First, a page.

But CAP’s proposal is important for another reason. At least at the national level, it may be the first serious attempt to confront a basic dilemma: The problems of child-care are as much about quality as cost, yet addressing the former makes the latter worse.
“Median annual salary for child care workers is $19,730. Janitors make more.”
The elements of high-quality child care are no great secret. You want caregivers who have formal training and will stay in the job for a while, so that they develop lasting bonds with the kids. You want to make sure the numbers aren’t overwhelming. Infants, in particular, need the kind of sustained attention that isn’t possible when one adult is watching a half-dozen kids. And you want to make sure every child care center adheres to basic safety standards -- whether it’s safety locks to make sure toddlers can’t get into dangerous places, or basic training for caregivers on how to put infants down for naps, so they’re not prone to Sudden Infant Death Syndrome.
These things require money, and in some cases, a lot of money. Today, the median annual salary for a child care worker is $19,730 -- less than what a janitor makes. Hiring and retaining qualified, dedicated caregivers at those wages is tough. But the providers who pay their caregivers more almost always charge more. Lots of parents won’t or can’t pay that much.
This has been a major flaw in existing federal child care programs, according to Chris Herbst, a public policy professor at Arizona State University. Research he co-authored (with Erdal Tekin of Georgia State University) found that low-income kids getting federal child care subsidies actually ended up with more emotional and intellectual problems than low-income kids whose parents cobbled together care on their own -- most likely, he says, because the limited money available was usually paying for shoddy, low-quality providers.
In a paper for Brookings, Herbst recommended tying financial assistance to quality. And that’s precisely what CAP’s proposal does. Most states already have some kind of system for assessing child care providers with metrics like adult-to-child ratios and basic safety practices, typically dividing providers into different tiers. If CAP’s scheme became law, all states would have a chance to develop their own standards, subject to federal guidelines. After that phase-in period, families that wanted to use the tax credit would have to select providers in the top tier or top two tiers. A similar system already exists in Louisiana, apparently with good results.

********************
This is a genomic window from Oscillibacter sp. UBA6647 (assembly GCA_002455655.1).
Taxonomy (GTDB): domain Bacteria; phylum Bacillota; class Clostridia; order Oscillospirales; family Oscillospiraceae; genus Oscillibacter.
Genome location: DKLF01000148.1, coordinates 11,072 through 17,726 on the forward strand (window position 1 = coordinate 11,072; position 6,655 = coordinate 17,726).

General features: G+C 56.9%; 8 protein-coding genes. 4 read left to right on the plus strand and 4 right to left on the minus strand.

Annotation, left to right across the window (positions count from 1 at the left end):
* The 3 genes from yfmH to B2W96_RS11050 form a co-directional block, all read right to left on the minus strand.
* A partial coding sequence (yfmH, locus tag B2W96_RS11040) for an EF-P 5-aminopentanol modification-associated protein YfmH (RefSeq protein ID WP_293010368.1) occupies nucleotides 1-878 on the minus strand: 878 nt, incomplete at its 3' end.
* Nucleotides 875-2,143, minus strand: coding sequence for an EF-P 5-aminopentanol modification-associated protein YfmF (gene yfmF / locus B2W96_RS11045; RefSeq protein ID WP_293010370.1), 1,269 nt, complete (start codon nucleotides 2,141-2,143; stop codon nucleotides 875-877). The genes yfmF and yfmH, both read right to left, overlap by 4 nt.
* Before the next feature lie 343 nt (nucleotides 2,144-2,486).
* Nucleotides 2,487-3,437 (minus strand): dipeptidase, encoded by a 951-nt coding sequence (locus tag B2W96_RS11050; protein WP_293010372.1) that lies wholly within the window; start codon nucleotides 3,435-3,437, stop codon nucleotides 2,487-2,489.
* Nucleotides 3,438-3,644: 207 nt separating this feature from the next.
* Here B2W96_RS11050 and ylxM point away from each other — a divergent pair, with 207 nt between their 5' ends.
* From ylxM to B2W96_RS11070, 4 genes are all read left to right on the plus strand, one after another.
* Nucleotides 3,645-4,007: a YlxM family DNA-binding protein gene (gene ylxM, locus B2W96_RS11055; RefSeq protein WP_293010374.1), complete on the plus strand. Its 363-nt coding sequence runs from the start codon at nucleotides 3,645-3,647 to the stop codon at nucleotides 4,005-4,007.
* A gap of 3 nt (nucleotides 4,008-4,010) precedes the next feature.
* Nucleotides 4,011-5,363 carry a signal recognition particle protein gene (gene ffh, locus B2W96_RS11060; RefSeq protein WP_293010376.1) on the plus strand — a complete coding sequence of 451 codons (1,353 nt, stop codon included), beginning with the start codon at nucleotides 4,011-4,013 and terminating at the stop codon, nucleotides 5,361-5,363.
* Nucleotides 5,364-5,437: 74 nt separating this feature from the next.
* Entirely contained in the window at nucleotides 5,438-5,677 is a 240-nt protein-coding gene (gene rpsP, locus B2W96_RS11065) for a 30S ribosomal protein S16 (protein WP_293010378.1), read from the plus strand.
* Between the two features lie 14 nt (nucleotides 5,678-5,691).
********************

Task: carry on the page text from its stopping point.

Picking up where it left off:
Herbst, via e-mail, told The Huffington Post that
Overall [CAP's proposal] reflects a very good start at tackling two problems in the child care market: the high cost of care experienced by many families and the low quality of care offered by far too many providers. In fact, it is one of the few proposals (that I've seen anyway) that attempts to put cost reduction and quality enhancement on equal footing.
The tax credits would go directly to the providers, in order to reduce opportunities for fraud. The size of the tax credits would vary by family income, up to four times the poverty line, with parents paying a portion of their bills on their own. As Matthew Yglesias of Vox has observed, such a scheme would resemble the Affordable Care Act's strategy for helping people to pay for health insurance.
Yes, you can hear the attack ads already: It’s Obamacare for your baby! And a proposal like CAP’s would generate plenty of legitimate questions, even from people (like Herbst) sympathetic to the concept. Can government regulators come up with sound, workable criteria for assessing child care quality? What's the best way to finance the program, which CAP estimates at a hefty $40 billion per year? If the market adapts by moving toward higher quality, but more expensive child care, how will parents feel about that? Would more opt not to work? Would that necessarily be a bad thing?
It will take a serious debate to work through these and other issues. CAP’s proposal, whatever its ultimate merit, should push that debate forward.